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Digital content sales decrease 21.2% year over year, the chain says.
While total revenue for Barnes & Noble Inc. decreased by 8% year over year in the second quarter of fiscal 2014, to $1.73 billion from $1.88 billion in the second quarter of 2013, the retailer’s digital-content business fared even worse, the retail chain reported today. Sales of digital content, such as e-books and e-magazines, sold through the retailer’s Nook devices and apps, decreased 21.2% year over year in the quarter ended Oct. 26, to $57.3 million from $72.7 million in Q2 2013.
Total sales in the Nook division, which also include sales of the tablets and accessories, were down 32.2% year over year in the quarter, to $108.7 million from $160.3 million, Barnes & Noble says.
To pick up those sales in the future, the retailer is looking beyond its own hardware. “In addition to selling content on our own devices, we are interested in growing other channels of distribution,” Michael Huseby, president of Barnes & Noble Inc. and CEO of Nook Media LLC, told investors in an earnings conference call this morning. That includes deals with other companies such as Microsoft Corp., which in October 2012 invested $300 million in the Nook Media business, spurring its spinoff as a Barnes & Noble subsidiary.
“Yesterday, we announced that Nook for Windows 8.1 is now available in 32 countries and 21 languages,” Huseby said in the call. Expanding Nook accessibility internationally is one of the company’s main plans for growing content sales, he added. Any consumer with a Microsoft account can now shop or consume Nook content automatically, without setting up another account, he says.
This morning, the retailer also announced an agreement with electronics manufacturer Samsung, which will be preloading the Nook reading app onto its new Galaxy Tab 3 Kids devices. Nook will be the only preinstalled reading app on them, Barnes & Noble says.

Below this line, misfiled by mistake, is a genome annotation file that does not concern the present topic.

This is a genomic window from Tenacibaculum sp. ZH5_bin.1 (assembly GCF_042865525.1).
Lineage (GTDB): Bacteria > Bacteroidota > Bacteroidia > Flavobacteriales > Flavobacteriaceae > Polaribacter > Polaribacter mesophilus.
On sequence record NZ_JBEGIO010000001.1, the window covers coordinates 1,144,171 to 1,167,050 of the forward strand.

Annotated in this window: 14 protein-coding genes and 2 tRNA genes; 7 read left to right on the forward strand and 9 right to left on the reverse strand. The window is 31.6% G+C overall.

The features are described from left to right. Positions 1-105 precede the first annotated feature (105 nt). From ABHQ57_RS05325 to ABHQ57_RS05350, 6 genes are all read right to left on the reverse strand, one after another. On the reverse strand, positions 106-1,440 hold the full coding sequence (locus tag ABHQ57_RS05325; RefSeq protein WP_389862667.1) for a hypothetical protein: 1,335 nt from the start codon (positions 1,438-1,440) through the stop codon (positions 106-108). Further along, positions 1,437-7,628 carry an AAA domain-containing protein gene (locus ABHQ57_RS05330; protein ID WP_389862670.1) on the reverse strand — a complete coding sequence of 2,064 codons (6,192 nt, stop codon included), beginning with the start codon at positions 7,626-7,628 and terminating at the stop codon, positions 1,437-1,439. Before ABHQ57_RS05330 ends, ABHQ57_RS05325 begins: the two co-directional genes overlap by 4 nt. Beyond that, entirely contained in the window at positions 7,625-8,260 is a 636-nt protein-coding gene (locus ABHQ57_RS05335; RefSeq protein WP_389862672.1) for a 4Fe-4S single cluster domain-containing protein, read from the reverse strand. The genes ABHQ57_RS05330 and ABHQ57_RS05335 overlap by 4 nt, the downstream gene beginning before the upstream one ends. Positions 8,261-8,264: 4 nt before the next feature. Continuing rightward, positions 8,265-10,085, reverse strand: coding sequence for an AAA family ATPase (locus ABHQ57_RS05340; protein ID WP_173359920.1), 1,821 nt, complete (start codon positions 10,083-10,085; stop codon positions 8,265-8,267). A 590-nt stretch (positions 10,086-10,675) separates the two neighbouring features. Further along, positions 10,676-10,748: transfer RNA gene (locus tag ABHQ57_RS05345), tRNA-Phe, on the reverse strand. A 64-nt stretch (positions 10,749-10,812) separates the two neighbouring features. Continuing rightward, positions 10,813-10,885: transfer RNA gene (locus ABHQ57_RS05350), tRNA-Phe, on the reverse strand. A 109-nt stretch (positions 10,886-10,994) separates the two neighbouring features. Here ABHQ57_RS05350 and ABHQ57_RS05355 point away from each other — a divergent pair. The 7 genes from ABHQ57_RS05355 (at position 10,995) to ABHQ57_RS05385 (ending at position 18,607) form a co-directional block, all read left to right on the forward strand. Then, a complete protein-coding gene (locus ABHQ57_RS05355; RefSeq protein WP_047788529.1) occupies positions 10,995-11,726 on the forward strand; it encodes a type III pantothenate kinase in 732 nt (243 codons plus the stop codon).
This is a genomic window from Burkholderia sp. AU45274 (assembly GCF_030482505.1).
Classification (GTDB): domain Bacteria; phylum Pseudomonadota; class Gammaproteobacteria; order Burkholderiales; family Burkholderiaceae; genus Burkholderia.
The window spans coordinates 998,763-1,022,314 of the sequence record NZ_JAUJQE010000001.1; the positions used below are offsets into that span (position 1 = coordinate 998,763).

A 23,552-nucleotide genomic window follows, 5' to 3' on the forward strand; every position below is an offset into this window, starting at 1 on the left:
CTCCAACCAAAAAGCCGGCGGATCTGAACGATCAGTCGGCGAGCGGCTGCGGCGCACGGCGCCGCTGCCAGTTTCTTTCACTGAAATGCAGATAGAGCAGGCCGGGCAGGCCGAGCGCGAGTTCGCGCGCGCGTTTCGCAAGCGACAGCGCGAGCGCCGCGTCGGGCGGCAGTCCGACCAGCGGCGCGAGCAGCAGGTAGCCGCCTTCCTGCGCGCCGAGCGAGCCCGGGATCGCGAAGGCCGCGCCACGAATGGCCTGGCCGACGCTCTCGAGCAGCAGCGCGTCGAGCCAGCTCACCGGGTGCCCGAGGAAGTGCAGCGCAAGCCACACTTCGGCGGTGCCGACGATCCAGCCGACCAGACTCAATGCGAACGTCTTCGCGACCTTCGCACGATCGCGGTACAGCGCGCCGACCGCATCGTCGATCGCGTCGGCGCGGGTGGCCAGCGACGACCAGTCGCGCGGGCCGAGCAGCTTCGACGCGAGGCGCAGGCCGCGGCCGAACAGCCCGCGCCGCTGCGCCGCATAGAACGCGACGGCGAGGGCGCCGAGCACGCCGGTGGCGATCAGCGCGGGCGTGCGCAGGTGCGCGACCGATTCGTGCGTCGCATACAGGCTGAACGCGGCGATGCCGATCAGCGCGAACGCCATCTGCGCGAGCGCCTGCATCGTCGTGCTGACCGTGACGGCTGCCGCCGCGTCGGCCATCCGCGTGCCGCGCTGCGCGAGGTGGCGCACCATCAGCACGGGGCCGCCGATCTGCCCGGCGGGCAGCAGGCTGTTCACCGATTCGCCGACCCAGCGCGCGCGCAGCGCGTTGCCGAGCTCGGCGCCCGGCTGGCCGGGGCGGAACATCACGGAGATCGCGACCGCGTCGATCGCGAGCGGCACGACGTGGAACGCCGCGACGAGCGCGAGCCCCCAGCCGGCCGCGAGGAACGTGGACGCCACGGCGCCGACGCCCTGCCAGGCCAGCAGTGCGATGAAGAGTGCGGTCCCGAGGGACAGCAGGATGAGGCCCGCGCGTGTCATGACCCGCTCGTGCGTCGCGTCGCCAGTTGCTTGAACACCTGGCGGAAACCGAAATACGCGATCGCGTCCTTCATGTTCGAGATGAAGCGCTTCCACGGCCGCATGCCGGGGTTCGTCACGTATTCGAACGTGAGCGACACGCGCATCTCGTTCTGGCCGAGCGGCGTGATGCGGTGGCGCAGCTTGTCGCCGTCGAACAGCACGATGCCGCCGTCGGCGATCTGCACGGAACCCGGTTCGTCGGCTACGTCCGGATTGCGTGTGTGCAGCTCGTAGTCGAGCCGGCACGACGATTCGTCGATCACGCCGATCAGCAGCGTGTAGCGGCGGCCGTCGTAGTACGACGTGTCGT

Online sales through BarnesandNoble.com were also down again in Q2, the retailer says, though it doesn’t break out those sales separately. Together with stores, the company’s retail segment had revenue of $921.0 million, down 7.5% from $996.0 million in Q2 2013, it says. Comparable-store sales were down 4.9%, or 3.7% excluding sales of Nook products, Barnes & Noble says. That sales decrease, combined with store closures and lower online sales, led to the overall decline in the company’s retail segment, it says.
The retailer’s college bookstores division came out the least depressed this quarter, with a 4.6% decline in year-over-year sales, to $737.5 million from $773.0 million in Q2 2013, it says. Barnes & Noble is working to grow its college sales, including by releasing its first digital textbooks for sale by the end of the year, Huseby said in the conference call. The company also opened six new college bookstores in the second quarter, and 21 year to date, he said.
Despite the company’s revenue losses, for the second quarter it reports a net income of $13.2 million, up 2535% from $501,000 in Q2 2013. “During the second quarter, Barnes & Noble grew earnings through improved margins and reduced expenses, while also completing another successful college rush season,” Huseby said without being more specific.
For the first half of fiscal 2014, ended Oct. 26, 2013, Barnes & Noble reports:
- A net loss of $73.79 million, down from a net loss of $39.33 million in the first two quarters of fiscal 2013.
- Total revenue of $3.06 billion, down 8.4% from $3.34 billion in the first half of fiscal 2013.
- Total sales in the retail division, which includes stores and e-commerce sales, of $1.93 billion, down 9.0% from $2.12 billion in the fiscal 2013.
- Total sales in the Nook division of $261.9 million, down 26% from $352.3 million in fiscal 2013. The retailer did not break out digital content revenues for the first half of fiscal 2014.
- Total college bookstore sales of $963.6 million, down 3% from $993.7 million in fiscal 2013.
BarnesandNoble.com in No. 27 in the 2013 Internet Retailer Top 500 Guide.